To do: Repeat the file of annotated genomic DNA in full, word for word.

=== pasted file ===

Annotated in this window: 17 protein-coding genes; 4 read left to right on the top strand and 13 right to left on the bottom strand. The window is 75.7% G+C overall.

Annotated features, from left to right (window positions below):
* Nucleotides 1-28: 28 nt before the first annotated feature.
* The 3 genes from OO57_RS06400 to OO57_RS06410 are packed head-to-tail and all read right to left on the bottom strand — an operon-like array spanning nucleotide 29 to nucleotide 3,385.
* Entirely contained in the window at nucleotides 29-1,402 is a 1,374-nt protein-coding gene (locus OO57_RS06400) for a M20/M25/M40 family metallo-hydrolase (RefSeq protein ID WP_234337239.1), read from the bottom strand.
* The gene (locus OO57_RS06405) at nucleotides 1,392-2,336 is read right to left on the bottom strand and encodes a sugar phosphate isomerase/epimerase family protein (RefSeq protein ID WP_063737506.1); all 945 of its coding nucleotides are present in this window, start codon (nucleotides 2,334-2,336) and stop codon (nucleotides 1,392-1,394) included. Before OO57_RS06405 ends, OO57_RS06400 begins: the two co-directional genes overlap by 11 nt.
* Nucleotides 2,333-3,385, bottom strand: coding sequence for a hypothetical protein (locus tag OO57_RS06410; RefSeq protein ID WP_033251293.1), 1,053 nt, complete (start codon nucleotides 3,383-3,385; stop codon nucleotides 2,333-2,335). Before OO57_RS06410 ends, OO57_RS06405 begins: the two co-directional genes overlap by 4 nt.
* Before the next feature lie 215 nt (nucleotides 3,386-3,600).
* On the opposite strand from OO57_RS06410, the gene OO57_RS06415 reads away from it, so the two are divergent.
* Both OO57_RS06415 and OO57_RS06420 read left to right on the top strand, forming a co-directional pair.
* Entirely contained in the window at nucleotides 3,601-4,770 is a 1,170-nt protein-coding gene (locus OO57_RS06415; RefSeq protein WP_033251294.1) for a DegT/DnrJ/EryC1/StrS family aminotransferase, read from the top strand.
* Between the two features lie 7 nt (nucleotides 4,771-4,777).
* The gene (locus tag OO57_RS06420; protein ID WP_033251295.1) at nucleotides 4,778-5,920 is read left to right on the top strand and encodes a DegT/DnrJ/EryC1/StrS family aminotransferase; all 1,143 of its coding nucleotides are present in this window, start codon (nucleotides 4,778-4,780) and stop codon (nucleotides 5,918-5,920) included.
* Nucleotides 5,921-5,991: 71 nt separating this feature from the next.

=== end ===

Annotated in this window: 17 protein-coding genes; 4 read left to right on the top strand and 13 right to left on the bottom strand. The window is 75.7% G+C overall.

Annotated features, from left to right (window positions below):
* Nucleotides 1-28: 28 nt before the first annotated feature.
* The 3 genes from OO57_RS06400 to OO57_RS06410 are packed head-to-tail and all read right to left on the bottom strand — an operon-like array spanning nucleotide 29 to nucleotide 3,385.
* Entirely contained in the window at nucleotides 29-1,402 is a 1,374-nt protein-coding gene (locus OO57_RS06400) for a M20/M25/M40 family metallo-hydrolase (RefSeq protein ID WP_234337239.1), read from the bottom strand.
* The gene (locus OO57_RS06405) at nucleotides 1,392-2,336 is read right to left on the bottom strand and encodes a sugar phosphate isomerase/epimerase family protein (RefSeq protein ID WP_063737506.1); all 945 of its coding nucleotides are present in this window, start codon (nucleotides 2,334-2,336) and stop codon (nucleotides 1,392-1,394) included. Before OO57_RS06405 ends, OO57_RS06400 begins: the two co-directional genes overlap by 11 nt.
* Nucleotides 2,333-3,385, bottom strand: coding sequence for a hypothetical protein (locus tag OO57_RS06410; RefSeq protein ID WP_033251293.1), 1,053 nt, complete (start codon nucleotides 3,383-3,385; stop codon nucleotides 2,333-2,335). Before OO57_RS06410 ends, OO57_RS06405 begins: the two co-directional genes overlap by 4 nt.
* Before the next feature lie 215 nt (nucleotides 3,386-3,600).
* On the opposite strand from OO57_RS06410, the gene OO57_RS06415 reads away from it, so the two are divergent.
* Both OO57_RS06415 and OO57_RS06420 read left to right on the top strand, forming a co-directional pair.
* Entirely contained in the window at nucleotides 3,601-4,770 is a 1,170-nt protein-coding gene (locus OO57_RS06415; RefSeq protein WP_033251294.1) for a DegT/DnrJ/EryC1/StrS family aminotransferase, read from the top strand.
* Between the two features lie 7 nt (nucleotides 4,771-4,777).
* The gene (locus tag OO57_RS06420; protein ID WP_033251295.1) at nucleotides 4,778-5,920 is read left to right on the top strand and encodes a DegT/DnrJ/EryC1/StrS family aminotransferase; all 1,143 of its coding nucleotides are present in this window, start codon (nucleotides 4,778-4,780) and stop codon (nucleotides 5,918-5,920) included.
* Nucleotides 5,921-5,991: 71 nt separating this feature from the next.